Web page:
One month impression of the iPad Pro 11 inch

So it has been more than a month of using the iPad Pro 11 inch and despite the screen issues that I had when I initially bought it, I managed to get it replaced free of charge within the week and everything is fine and dandy. I am pretty sure that the replacement iPad Pro is a brand new one, since it came in a plain cardboard box that is sealed, but I am not complaining if it is refurbished. I practically cannot tell if it is brand new or refurbished. It looks brand new to me and I am not going to complain.

So far, using the iPad Pro is fantastic. The device when used as a media consumption device, is terrific, probably overkill since the iPad Pro has a super powerful processor inside that is meant for cpu intensive tasks like photo editing and video editing, tasks that I have never done on my iPad Pro. But still, the experience of using the iPad Pro for reading and watching videos is second to none.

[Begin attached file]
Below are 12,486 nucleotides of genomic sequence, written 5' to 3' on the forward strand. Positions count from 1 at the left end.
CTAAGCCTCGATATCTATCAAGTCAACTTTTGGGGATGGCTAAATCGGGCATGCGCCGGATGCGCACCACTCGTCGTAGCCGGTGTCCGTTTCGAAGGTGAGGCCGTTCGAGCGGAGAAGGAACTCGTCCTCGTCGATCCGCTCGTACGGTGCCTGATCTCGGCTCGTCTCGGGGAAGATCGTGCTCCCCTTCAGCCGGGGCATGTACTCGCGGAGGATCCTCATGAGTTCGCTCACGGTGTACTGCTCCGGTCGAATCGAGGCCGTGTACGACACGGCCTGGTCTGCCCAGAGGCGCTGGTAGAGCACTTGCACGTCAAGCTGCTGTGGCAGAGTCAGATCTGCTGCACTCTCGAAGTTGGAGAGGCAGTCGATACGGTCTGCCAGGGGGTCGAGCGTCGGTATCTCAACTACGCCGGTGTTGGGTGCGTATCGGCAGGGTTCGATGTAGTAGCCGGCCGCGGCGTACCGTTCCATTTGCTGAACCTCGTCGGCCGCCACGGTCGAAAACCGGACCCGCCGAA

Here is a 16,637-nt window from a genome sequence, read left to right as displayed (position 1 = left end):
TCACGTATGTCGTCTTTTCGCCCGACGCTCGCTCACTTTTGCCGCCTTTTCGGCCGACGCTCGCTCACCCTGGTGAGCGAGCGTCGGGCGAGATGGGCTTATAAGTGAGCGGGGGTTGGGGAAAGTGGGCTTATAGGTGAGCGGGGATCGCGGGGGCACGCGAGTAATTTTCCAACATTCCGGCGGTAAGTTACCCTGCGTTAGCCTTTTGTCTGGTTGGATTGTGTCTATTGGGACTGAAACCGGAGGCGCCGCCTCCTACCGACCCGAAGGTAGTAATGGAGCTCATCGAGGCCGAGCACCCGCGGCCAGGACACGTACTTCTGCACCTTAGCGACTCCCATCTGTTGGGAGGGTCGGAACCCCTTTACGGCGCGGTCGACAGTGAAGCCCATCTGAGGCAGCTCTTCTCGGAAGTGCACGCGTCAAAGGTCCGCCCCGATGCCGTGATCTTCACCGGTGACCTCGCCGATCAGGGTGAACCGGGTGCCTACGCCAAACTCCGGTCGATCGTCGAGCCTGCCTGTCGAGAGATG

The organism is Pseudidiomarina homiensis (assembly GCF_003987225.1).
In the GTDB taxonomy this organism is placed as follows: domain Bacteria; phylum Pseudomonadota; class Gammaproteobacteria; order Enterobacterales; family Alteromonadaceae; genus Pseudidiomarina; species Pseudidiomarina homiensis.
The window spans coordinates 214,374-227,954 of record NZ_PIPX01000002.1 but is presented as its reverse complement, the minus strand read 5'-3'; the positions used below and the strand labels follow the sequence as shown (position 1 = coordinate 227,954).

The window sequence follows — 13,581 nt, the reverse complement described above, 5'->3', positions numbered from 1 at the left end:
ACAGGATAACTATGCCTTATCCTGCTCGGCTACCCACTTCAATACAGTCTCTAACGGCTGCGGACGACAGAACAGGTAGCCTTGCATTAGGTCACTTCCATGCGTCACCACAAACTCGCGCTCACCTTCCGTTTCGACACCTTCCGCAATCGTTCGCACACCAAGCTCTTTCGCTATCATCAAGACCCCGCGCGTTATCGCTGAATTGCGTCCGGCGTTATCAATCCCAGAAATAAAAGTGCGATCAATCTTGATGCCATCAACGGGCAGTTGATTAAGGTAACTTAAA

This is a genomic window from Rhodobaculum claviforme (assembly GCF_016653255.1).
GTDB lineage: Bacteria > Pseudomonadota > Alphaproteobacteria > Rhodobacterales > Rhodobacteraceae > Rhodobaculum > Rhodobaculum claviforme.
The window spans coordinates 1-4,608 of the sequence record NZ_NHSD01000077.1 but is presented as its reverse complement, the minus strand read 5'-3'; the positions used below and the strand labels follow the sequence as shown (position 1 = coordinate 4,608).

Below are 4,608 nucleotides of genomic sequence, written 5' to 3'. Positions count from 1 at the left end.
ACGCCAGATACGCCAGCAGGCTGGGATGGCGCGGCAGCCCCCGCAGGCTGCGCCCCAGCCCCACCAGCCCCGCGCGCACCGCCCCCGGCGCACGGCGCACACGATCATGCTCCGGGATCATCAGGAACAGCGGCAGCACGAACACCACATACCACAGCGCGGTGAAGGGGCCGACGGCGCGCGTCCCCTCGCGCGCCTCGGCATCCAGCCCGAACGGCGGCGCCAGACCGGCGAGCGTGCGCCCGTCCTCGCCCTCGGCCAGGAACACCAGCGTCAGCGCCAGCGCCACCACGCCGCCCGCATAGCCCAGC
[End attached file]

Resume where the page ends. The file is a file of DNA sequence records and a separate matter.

I read stuff on my iPad Pro a lot, and so texts are crisps, scrolling is buttery smooth and the overall layout in whatever I read is perfectly aligned and easy to navigate, apps like the NYT, Washington Post, National Geographic, The New Yorker and many others makes reading on the iPad Pro a joy because of the apps that are streamline to take the experience of reading articles on the device that much more pleasant. Coupled with the fact that the iPad Pro is pretty lightweight, means that holding the device for a hours on end is not an issues. I experience very little fatigue holding the device for extended durations while consuming content on the iPad Pro.

I have had no regrets getting the 11 inch model over 12.9 inch model. I believe for my use case, the 11 inch model is a better fit. Using my device in public places like while commuting in the train to work is not an issue for me on my 11 inch iPad Pro. It’s light and big enough without looking too pretentious using the bigger version. I believe that If I were to get the bigger version, it would have been too big for my use case. If I were an artist, and have the capability of using the iPad Pro to draw and use it as a creative device, then the 12.9 inch model would have been a better use case. But no, I read a lot on my device and the 11 inch model is not too big for my liking.